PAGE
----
On October 9-12, 2016, I was privileged to attend the annual International Conference of Indigenous Archives, Libraries, and Museums, hosted by the Association of Tribal Archives, Libraries, and Museums in Phoenix, Arizona. I participated in two days of workshops and an additional two days of conference sessions, learning so much about what is happening in the world of indigenous museums, and the exciting examples and opportunities for collaboration with Native communities and cultural institutions.
Mukurtu and TK Labels
One of the day-long workshops I attended focused on the Mukurtu content management system, and how to use this free, open source system. Mukurtu is different from most museum content management systems in that it was developed specifically to meet the needs of indigenous communities, originally in Australia. It is now being used by communities in several regions of the world, including the Penobscot Nation and the Passamaquoddy Tribe.
Mukurtu (MOOK-oo-too) is a grassroots project aiming to empower communities to manage, share, and exchange their digital heritage in culturally relevant and ethically-minded ways. We are committed to maintaining an open, community-driven approach to Mukurtu’s continued development. Our first priority is to help build a platform that fosters relationships of respect and trust.
There are many aspects of Mukurtu that make it different, but I want to focus on three. First of all, it is designed to be able to collect and manage a wide range of cultural knowledge. This includes traditional museum collections and archives, but it is also used in indigenous communities to collect and preserve traditional knowledge, landscape data, language, and other intangible aspects of culture and heritage. It is a wonderful example of modern technology being used to preserve the knowledge of past and present generations for future generations.
Another important aspect of Mukurtu that makes this kind of complex information management possible is its use of digital communities and cultural protocols. The system allows users to create culturally-specific communities of users, say, for example, elders, or women, or language speakers, and then to control access to sensitive information and knowledge to the appropriate communities and individuals. This gives indigenous communities the opportunity to collect and manage some information for internal, specific use only, while other information can be shared more publicly. This is really important to people whose cultural knowledge has so often been inappropriately co-opted and shared, but who also want the rest of the world to gain a better understanding of their culture and history.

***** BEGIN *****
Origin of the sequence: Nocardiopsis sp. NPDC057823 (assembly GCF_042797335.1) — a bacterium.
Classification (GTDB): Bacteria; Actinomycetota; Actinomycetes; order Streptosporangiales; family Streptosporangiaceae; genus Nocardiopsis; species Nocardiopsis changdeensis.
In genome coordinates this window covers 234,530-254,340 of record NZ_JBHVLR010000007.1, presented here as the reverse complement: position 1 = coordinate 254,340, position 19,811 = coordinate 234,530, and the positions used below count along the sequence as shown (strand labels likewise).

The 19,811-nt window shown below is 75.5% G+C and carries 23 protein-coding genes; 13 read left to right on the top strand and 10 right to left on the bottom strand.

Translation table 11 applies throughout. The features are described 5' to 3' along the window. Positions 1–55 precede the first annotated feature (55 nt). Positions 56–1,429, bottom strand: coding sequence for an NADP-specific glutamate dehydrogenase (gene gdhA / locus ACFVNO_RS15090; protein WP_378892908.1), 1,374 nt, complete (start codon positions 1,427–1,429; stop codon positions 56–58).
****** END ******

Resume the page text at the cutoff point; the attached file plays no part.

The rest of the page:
The third aspect of Mukurtu that really got my attention is the TK (traditional knowledge) Labels. Built into the content management system, TK Labels are an indigenous alternative to the use of copyright and trademark to describe who “owns” knowledge and information. For example, under Western copyright law, the rights to control access to and use of a photograph belongs to the photographer – the person who took the picture. But in many indigenous worldviews, the people and culture whose image has been captured should have equal right to control how that image is used. Communities using TK labels create their own definitions linked to a series of labels to make this clear to people accessing the content online.
Here at the Abbe, we are excited to find ways to use both Mukurtu and TK Labels to share authority in how we manage and share our collections with the people whose culture and history they represent. With both the Penobscot Nation and the Passamaquoddy Tribe using Mukurtu, it will be quite easy for the Abbe to upload our collections information to the tribal Mukurtu sites, making that content much more accessible to the Wabanaki communities. It will also be a way for Wabanaki community members to collect and document traditional knowledge about the pieces in our collection, and then share back with the Abbe however much or little they decide is appropriate. In addition, both the Penobscot and Passamaquoddy are defining their own TK labels and we are hoping to find grant support to find ways to include the labels in all of our online collections access points, including PastPerfect Online. Mukurtu and TK Labels are incredible tools to support our decolonizing work around collections here at the Abbe.
For more details, please check out the following resources:
Copyright Act review an opportunity to press feds on Aboriginal issues is an article about how copyright harms Native peoples, with a focus on Maliseet in Canada.
Don’t Buy This Book! Acoma Pueblo vs Peter Nabokov: When the Sacred is Made Profane focuses on when a non-Native academic disregards indigenous cultural protocols and the express wishes of the community of origin.
Julia Gray is Director of Collections & Research at the Abbe Museum. As a non-tribal museum whose work focuses on the Wabanaki (the Native people of northern New England and easternmost Canada), the Abbe is committed to a vision to reflect and realize the values of decolonization in all of its practices, working with the Wabanaki Nations to share their stories, history, and culture with a broader audience. Gray’s work in collections management and care, exhibit development, research, and community outreach has engaged extensively with the decolonizing vision of the museum, most recently in the development of our core exhibit, People of the First Light.